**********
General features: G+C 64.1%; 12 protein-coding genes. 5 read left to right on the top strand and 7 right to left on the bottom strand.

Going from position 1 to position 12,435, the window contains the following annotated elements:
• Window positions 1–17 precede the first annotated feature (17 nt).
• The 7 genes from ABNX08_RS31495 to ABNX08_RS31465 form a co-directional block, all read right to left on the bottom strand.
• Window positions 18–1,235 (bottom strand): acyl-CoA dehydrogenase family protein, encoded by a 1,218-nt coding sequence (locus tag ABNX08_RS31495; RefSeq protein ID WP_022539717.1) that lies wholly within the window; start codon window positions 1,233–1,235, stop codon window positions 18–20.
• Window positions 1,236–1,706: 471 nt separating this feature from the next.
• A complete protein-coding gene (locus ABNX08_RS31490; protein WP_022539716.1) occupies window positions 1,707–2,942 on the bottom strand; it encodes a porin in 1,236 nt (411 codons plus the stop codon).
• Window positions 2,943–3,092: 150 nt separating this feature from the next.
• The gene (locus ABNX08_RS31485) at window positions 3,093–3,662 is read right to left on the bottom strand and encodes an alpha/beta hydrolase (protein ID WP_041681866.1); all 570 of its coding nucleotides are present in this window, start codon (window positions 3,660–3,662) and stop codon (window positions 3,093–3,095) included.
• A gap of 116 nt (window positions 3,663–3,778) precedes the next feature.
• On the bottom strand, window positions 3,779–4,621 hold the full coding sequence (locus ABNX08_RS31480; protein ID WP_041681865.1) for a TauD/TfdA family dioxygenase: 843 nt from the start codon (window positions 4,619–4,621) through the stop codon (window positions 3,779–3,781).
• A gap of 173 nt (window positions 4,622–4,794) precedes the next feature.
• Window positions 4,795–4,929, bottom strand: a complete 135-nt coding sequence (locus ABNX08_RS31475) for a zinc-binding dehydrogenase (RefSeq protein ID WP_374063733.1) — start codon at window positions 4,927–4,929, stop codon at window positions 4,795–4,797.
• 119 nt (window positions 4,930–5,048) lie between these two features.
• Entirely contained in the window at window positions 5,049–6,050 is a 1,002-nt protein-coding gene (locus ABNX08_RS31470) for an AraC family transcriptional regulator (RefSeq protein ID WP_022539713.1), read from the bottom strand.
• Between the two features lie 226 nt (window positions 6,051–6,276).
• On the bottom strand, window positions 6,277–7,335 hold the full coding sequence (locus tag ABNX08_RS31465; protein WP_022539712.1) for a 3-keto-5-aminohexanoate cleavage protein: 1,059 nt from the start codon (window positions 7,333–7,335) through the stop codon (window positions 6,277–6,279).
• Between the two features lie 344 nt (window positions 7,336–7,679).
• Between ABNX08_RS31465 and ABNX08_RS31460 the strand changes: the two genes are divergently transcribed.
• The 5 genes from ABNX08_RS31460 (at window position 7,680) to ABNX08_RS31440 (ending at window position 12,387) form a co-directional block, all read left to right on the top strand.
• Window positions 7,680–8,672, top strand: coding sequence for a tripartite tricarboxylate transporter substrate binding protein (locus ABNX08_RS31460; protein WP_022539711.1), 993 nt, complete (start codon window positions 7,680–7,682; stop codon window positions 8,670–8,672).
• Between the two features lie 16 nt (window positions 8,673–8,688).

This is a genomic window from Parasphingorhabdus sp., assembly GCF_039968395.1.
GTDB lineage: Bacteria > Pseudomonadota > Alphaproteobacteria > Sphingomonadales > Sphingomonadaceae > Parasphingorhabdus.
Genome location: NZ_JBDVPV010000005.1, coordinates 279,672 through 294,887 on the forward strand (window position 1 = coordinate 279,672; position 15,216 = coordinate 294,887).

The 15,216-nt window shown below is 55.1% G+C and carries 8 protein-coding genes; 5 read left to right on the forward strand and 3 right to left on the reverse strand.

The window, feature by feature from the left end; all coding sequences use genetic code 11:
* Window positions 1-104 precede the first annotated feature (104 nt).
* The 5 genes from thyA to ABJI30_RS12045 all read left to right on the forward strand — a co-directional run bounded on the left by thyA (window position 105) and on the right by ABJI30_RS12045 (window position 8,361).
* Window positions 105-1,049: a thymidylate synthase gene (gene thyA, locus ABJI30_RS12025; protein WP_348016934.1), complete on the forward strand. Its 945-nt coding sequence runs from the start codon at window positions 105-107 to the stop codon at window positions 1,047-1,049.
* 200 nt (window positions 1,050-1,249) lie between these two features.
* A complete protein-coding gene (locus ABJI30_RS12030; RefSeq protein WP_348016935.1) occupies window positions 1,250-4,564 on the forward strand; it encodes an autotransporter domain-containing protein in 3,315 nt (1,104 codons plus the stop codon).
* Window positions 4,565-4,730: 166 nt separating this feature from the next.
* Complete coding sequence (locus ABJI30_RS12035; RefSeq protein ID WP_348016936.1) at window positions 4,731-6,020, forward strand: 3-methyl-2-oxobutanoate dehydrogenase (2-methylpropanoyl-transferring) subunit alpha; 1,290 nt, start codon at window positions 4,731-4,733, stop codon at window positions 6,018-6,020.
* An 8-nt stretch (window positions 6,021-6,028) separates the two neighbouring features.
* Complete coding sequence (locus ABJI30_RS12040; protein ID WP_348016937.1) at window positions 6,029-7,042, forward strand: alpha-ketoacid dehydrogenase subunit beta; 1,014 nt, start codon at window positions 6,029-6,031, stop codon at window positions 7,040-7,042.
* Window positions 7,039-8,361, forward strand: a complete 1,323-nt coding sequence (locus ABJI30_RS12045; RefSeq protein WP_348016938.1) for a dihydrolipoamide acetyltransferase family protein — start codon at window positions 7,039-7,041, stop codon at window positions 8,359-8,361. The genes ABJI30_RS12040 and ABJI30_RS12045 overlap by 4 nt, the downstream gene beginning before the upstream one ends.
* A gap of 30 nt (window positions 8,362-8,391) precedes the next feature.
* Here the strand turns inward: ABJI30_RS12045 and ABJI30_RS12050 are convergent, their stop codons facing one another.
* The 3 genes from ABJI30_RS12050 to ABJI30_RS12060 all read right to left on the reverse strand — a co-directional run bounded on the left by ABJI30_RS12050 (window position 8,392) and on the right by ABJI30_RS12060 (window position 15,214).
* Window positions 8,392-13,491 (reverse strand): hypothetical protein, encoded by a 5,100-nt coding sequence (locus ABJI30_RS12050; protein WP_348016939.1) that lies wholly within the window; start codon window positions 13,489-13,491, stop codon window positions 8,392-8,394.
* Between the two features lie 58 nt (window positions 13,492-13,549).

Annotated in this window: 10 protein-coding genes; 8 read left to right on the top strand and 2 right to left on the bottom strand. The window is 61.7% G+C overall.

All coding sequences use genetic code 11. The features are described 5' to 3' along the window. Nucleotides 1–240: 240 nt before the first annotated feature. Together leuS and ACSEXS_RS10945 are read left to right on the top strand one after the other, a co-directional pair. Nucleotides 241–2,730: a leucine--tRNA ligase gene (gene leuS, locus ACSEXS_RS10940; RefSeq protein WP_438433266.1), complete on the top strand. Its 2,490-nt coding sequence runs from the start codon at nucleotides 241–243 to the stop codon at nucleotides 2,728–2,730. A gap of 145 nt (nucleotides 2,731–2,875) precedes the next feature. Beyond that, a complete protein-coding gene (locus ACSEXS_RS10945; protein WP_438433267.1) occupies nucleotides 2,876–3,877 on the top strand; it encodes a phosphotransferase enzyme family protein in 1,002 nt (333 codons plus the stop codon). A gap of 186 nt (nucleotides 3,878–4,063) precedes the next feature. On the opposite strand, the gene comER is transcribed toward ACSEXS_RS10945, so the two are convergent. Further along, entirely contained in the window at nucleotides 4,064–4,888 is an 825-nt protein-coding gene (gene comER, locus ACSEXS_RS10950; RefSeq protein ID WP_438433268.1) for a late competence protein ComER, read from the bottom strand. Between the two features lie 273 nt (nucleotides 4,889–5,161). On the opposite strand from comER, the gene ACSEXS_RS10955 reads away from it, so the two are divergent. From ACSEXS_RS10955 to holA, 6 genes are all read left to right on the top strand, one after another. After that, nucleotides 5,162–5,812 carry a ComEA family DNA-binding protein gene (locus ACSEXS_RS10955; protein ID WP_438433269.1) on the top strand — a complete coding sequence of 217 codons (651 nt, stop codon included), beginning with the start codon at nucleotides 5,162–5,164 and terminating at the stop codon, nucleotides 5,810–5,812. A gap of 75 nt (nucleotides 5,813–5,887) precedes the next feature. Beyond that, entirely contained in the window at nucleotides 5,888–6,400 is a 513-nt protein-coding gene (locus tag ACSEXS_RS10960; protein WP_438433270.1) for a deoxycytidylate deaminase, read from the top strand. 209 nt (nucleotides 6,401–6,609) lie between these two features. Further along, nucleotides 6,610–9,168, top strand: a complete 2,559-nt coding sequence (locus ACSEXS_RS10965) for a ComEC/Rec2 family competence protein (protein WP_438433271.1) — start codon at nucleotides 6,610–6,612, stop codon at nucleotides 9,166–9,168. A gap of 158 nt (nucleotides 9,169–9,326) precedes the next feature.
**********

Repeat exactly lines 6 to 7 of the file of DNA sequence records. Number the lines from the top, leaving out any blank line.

• Window positions 1,236–1,706: 471 nt separating this feature from the next.
• A complete protein-coding gene (locus ABNX08_RS31490; protein WP_022539716.1) occupies window positions 1,707–2,942 on the bottom strand; it encodes a porin in 1,236 nt (411 codons plus the stop codon).